ACLU Files Suit Against South Carolina's Wealth-Based Driver's License Suspensions

Illustration for article titled ACLU Files Suit Against South Carolina's Wealth-Based Driver's License Suspensions
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The American Civil Liberties Union has filed a federal lawsuit challenging the South Carolina Department of Motor Vehicles’ policy of automatically suspending the driver’s licenses of people unable to pay traffic tickets, a policy which disproportionately affects poor and nonwhite people.


Along with the ACLU of South Carolina, Terrell Marshall Law Group PLLC, the Southern Poverty Law Center, and the South Carolina Appleseed Legal Justice Center, the ACLU filed White v. Shwedo in the U.S. District Court for the District of South Carolina. The plaintiffs allege that the state’s wealth-based driver’s license suspensions policy violates the Fourteenth Amendment’s guarantee of due process and equal protection under the law.

When a South Carolina resident cannot pay a traffic ticket, the license holder’s driver’s license is automatically suspended without notice or a hearing. A suspension ends when a person pays all traffic fines and an additional $100 fee for reinstating their license. If a person is caught driving while suspended, they incur more fines and an additional $200 fee for each offense. In fact, the South Carolina Office of Motor Vehicle Hearings (OMVH)—the state agency with the power to review suspensions—requires a driver to pay a $200 filing fee to challenge a suspension for failing to pay a ticket.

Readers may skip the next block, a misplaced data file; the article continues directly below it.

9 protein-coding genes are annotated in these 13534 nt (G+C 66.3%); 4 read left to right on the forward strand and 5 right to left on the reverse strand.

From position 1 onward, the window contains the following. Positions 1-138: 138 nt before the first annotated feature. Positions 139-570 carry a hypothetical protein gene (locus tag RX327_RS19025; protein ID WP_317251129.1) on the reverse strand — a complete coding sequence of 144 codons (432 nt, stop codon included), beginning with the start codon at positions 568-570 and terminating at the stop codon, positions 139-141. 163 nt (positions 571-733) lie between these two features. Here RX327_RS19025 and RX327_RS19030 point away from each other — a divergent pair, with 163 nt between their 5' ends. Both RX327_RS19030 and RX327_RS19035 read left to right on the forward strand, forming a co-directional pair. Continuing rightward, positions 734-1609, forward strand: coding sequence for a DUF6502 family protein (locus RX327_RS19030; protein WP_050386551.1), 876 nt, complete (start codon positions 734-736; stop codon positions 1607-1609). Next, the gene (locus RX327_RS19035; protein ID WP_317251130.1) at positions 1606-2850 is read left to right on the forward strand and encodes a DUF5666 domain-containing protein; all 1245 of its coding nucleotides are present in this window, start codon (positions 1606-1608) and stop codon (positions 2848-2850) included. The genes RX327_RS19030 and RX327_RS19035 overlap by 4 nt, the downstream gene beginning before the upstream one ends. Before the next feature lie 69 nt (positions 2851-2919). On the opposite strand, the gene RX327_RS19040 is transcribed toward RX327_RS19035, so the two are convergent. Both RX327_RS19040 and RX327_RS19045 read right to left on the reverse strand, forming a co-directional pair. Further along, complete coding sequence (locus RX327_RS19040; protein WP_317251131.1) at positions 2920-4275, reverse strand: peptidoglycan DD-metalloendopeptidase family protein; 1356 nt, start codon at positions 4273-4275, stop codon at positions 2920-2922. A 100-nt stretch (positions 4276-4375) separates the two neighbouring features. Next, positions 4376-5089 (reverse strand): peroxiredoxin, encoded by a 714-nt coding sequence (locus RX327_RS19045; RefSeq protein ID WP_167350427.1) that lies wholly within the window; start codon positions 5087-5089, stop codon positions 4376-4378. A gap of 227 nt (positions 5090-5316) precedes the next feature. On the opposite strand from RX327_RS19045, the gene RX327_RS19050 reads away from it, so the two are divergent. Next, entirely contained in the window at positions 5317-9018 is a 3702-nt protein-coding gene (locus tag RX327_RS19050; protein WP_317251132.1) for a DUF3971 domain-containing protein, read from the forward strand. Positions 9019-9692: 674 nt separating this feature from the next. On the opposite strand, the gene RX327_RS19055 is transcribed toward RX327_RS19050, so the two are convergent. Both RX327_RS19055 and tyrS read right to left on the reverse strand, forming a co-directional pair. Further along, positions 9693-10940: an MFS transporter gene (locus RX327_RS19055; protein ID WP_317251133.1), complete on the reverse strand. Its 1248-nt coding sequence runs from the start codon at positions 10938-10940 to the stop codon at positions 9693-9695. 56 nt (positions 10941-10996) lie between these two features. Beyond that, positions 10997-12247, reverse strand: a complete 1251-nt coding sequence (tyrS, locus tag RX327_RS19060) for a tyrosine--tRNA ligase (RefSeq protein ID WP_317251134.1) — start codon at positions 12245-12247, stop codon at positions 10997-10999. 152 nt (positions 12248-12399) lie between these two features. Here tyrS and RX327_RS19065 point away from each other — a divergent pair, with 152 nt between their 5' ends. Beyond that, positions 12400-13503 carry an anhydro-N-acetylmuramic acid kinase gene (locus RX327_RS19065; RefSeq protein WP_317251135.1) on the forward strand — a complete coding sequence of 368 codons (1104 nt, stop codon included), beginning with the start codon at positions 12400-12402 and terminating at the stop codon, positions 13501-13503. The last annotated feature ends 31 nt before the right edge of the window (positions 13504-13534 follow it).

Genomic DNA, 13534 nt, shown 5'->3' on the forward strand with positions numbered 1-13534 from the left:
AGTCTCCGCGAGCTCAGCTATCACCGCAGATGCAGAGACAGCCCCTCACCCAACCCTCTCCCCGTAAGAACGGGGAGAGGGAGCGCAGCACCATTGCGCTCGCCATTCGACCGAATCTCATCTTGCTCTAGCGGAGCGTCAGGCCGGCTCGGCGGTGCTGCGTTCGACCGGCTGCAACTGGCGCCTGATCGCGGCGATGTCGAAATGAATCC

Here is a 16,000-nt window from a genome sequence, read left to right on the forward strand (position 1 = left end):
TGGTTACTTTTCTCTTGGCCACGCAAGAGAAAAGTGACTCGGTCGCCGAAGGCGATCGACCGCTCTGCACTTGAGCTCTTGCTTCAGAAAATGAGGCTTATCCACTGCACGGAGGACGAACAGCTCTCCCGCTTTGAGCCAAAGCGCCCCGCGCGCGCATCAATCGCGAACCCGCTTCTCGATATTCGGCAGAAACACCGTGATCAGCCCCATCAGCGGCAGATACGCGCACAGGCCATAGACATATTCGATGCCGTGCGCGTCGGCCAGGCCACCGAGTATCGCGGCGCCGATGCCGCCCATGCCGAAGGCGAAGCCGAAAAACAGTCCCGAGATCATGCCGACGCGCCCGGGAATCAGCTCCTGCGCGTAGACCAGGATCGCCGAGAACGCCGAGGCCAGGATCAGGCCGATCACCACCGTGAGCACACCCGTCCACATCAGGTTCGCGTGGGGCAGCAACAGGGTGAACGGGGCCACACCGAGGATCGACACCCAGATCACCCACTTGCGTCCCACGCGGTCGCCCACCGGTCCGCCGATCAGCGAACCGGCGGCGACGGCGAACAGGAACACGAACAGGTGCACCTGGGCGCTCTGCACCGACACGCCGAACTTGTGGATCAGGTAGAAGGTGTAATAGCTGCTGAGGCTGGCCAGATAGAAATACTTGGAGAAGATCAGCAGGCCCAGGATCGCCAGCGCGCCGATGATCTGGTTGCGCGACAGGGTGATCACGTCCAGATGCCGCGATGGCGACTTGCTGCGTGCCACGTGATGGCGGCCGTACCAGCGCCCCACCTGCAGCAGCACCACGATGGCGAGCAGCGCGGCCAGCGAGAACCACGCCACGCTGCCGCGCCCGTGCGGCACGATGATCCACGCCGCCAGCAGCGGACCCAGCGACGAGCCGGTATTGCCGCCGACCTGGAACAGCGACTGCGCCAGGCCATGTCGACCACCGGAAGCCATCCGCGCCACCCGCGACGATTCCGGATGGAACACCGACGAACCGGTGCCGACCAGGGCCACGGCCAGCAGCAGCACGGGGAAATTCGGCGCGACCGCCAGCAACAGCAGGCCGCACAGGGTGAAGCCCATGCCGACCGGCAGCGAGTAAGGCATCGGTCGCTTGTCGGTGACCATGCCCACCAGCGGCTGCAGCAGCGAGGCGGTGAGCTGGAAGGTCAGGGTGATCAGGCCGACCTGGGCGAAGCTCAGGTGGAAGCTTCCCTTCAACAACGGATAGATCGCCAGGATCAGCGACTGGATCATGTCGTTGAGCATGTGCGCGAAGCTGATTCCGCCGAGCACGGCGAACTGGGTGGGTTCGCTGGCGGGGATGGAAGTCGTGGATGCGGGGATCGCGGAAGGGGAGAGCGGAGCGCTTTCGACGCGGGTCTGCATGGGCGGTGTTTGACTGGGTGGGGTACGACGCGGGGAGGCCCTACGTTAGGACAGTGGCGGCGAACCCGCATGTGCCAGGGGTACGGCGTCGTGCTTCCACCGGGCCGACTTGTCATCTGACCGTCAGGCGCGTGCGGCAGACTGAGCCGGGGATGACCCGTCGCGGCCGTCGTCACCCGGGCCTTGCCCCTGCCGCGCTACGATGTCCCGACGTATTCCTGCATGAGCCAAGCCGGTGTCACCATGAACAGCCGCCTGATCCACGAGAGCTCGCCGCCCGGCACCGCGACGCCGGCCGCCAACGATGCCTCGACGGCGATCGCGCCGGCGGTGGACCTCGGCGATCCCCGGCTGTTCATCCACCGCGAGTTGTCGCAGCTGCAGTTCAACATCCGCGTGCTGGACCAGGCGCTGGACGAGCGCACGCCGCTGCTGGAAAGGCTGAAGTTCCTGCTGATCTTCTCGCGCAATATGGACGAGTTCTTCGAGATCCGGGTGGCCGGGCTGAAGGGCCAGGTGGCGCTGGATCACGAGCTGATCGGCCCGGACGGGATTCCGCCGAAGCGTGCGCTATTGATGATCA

In a state with very few public transportation options, the policy causes irreparable harm to people who lose their licenses because of the inability to pay. A suspended license can lead to unemployment, and often forces citizens to divert funds from housing, food or healthcare to pay fines and fees. According to the ACLU, black people make up 48 percent of South Carolina citizens whose licenses are suspended for failure to pay, even though African Americans only make up 27 percent of the state population.

White v. Shwedo has three plaintiffs:

  • Emily Bellamy, a black mother of four whose license was suspended in 2018. Bellamy currently works at a daycare and could earn more working in home healthcare if the position didn’t require her to drive between work sites.
  • Janice Carter, a black Air Force veteran who works part-time helping people involved in the legal system. She had the chance to work as a caseworker until she found out that her driver’s license was suspended during a 2018 traffic stop. She is unable to afford the reinstatement fees without a higher paying job and she can’t get a better job without a license.
  • Linquista White’s driver’s license is not suspended...yet. She was reportedly forced to choose between paying her reinstatement fees for a previous suspension or losing the ability to work and transport her daughter to school. But she still has three tickets pending that are related to the financial hardship she encountered while reinstating her license.

“The South Carolina Department of Motor Vehicles is running a wealth-based driver’s license suspension system that punishes people who cannot afford traffic tickets far more harshly than those who can,” said Nusrat Jahan Choudhury, deputy director of the ACLU’s Racial Justice Program. “Taking driver’s licenses away from people who are struggling financially drives them deeper into poverty, unemployment, debt, and entanglement with the legal system. We are suing to end this counterproductive and illegal practice.”

A 2018 Bureau of Justice Statistics report and a Stanford University analysis of 200 million police traffic stops both show that police are more likely to stop black drivers than white drivers. In 2017, a Honda dealership collected data from 48 states to determine which state issued the most tickets per 10,000 citizens.

South Carolina was ranked No. 2.

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I’ve long thought fines should be based on wealth. If a poor person working a minimum wage job gets a $200 ticket, that’s 27.6 hours, well over two thirds of a week’s wages. If I get that same ticket, it’s about two hours and forty-five minute’s wages. A really wealthy person could pay that fine in the literal blink of an eye.

If fines are meant to be a deterrent, they don’t deter equally.